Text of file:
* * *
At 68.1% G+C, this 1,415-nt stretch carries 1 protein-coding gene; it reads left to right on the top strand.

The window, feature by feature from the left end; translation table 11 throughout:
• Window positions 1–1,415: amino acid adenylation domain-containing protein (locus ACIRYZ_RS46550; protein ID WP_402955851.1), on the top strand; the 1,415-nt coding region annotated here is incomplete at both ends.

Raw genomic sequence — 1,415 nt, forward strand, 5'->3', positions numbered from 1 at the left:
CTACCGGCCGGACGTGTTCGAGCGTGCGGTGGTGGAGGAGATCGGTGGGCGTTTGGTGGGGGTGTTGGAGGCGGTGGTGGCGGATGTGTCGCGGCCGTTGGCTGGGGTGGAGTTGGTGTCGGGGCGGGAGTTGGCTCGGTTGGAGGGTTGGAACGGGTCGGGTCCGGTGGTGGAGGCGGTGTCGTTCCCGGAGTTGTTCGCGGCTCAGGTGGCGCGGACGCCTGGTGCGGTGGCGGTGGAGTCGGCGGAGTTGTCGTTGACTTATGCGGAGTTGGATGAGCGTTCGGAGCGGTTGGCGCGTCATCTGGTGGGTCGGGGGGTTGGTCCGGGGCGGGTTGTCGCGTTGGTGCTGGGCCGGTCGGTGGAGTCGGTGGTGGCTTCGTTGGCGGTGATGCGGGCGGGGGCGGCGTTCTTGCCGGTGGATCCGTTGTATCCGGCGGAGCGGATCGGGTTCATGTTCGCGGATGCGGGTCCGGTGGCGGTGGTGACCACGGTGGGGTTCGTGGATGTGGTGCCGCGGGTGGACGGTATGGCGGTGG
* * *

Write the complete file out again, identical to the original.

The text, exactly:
At 68.1% G+C, this 1,415-nt stretch carries 1 protein-coding gene; it reads left to right on the top strand.

The window, feature by feature from the left end; translation table 11 throughout:
• Window positions 1–1,415: amino acid adenylation domain-containing protein (locus ACIRYZ_RS46550; protein ID WP_402955851.1), on the top strand; the 1,415-nt coding region annotated here is incomplete at both ends.

Raw genomic sequence — 1,415 nt, forward strand, 5'->3', positions numbered from 1 at the left:
CTACCGGCCGGACGTGTTCGAGCGTGCGGTGGTGGAGGAGATCGGTGGGCGTTTGGTGGGGGTGTTGGAGGCGGTGGTGGCGGATGTGTCGCGGCCGTTGGCTGGGGTGGAGTTGGTGTCGGGGCGGGAGTTGGCTCGGTTGGAGGGTTGGAACGGGTCGGGTCCGGTGGTGGAGGCGGTGTCGTTCCCGGAGTTGTTCGCGGCTCAGGTGGCGCGGACGCCTGGTGCGGTGGCGGTGGAGTCGGCGGAGTTGTCGTTGACTTATGCGGAGTTGGATGAGCGTTCGGAGCGGTTGGCGCGTCATCTGGTGGGTCGGGGGGTTGGTCCGGGGCGGGTTGTCGCGTTGGTGCTGGGCCGGTCGGTGGAGTCGGTGGTGGCTTCGTTGGCGGTGATGCGGGCGGGGGCGGCGTTCTTGCCGGTGGATCCGTTGTATCCGGCGGAGCGGATCGGGTTCATGTTCGCGGATGCGGGTCCGGTGGCGGTGGTGACCACGGTGGGGTTCGTGGATGTGGTGCCGCGGGTGGACGGTATGGCGGTGG